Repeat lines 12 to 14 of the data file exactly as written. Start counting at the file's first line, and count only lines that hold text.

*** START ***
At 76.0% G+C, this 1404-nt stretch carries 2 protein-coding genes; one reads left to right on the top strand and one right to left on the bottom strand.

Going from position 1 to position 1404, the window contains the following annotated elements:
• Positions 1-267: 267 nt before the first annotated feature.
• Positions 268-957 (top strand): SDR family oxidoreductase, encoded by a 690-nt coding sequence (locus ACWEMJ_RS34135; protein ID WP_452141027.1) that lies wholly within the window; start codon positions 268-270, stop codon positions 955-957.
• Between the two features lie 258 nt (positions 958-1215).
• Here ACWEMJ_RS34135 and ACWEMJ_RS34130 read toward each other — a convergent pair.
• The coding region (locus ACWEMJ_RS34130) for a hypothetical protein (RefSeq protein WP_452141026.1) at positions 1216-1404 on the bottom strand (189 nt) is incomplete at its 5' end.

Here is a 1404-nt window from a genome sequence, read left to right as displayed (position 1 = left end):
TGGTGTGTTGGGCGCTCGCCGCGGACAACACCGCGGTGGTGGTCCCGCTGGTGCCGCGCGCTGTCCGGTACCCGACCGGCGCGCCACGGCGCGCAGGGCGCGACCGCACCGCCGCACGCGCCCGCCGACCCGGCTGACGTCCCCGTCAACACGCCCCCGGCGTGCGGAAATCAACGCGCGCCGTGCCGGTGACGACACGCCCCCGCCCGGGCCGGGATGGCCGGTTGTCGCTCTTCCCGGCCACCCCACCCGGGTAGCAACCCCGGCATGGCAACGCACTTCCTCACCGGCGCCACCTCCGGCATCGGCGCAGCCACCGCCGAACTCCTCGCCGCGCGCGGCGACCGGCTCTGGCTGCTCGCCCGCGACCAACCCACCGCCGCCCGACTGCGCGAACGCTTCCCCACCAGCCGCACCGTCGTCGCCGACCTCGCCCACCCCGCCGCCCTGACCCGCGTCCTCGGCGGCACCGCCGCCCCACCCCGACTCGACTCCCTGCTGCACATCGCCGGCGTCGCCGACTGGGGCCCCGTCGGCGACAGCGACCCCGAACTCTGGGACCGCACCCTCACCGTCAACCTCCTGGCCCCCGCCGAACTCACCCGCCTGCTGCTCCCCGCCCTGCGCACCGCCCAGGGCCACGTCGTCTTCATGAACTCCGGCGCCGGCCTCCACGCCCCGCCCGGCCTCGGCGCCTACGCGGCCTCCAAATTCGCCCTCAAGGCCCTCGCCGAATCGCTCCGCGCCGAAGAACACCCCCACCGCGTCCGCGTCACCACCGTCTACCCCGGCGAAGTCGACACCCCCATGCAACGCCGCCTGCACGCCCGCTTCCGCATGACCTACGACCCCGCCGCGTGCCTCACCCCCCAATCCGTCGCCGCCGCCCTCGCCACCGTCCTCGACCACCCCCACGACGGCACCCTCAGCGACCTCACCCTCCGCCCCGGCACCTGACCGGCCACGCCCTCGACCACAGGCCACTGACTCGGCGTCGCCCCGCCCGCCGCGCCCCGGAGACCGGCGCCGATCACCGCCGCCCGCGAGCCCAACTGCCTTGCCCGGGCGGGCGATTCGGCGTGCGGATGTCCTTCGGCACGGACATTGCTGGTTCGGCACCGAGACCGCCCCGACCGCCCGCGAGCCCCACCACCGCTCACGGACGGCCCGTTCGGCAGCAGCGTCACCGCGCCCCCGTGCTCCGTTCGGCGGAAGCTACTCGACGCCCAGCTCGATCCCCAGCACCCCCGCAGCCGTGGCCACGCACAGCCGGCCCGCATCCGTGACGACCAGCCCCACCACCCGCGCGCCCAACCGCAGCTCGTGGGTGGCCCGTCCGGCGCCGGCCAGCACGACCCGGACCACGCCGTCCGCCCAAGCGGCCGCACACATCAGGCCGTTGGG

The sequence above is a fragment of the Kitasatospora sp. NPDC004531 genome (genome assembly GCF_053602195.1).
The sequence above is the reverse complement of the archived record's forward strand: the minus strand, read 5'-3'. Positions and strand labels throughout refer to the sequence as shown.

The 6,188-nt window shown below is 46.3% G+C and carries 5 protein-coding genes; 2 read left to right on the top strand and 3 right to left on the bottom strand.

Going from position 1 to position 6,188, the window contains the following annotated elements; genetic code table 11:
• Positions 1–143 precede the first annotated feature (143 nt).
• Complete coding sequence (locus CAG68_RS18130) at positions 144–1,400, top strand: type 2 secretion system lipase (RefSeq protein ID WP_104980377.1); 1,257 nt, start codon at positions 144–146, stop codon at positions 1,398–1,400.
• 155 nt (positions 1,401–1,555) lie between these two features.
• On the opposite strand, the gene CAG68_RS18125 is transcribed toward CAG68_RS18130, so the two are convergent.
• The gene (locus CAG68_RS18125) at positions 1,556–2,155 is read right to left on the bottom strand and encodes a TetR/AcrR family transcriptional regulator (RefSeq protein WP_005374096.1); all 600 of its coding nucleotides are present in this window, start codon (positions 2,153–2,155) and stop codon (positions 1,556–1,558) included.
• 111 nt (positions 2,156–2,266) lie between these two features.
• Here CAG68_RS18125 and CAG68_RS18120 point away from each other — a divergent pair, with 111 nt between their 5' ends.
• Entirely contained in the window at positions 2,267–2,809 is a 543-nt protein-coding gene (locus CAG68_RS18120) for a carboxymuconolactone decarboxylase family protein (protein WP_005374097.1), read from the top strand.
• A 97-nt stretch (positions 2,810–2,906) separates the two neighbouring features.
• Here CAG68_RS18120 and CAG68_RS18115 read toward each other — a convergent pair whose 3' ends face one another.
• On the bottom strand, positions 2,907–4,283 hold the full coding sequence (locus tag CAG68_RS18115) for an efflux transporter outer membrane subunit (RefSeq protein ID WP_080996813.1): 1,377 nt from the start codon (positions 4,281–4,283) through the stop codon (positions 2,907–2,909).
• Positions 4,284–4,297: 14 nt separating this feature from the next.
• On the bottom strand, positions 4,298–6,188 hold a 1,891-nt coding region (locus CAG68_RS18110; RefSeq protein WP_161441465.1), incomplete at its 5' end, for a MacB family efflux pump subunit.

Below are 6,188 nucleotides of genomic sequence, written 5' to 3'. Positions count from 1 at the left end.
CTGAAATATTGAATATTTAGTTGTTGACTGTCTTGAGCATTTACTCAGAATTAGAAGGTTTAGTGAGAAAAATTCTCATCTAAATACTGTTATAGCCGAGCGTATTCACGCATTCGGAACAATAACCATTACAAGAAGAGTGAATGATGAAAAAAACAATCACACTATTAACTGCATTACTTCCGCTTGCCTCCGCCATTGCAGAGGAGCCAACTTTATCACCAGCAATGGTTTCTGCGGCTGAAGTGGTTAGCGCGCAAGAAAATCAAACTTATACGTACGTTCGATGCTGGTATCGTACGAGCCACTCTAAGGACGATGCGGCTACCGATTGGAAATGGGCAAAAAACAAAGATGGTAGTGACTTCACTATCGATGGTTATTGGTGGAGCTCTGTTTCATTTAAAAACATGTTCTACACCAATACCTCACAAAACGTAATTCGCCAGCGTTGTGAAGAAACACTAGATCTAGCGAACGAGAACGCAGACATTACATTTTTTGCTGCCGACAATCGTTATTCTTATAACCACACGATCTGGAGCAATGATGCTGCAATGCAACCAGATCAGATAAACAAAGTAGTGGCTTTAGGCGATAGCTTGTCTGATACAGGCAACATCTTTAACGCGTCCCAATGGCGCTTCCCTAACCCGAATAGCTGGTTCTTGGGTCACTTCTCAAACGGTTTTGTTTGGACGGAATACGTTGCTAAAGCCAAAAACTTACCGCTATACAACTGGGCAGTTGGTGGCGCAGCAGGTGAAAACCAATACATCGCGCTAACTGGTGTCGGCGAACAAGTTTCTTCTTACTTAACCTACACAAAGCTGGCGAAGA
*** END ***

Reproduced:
The 6,188-nt window shown below is 46.3% G+C and carries 5 protein-coding genes; 2 read left to right on the top strand and 3 right to left on the bottom strand.

Going from position 1 to position 6,188, the window contains the following annotated elements; genetic code table 11:
• Positions 1–143 precede the first annotated feature (143 nt).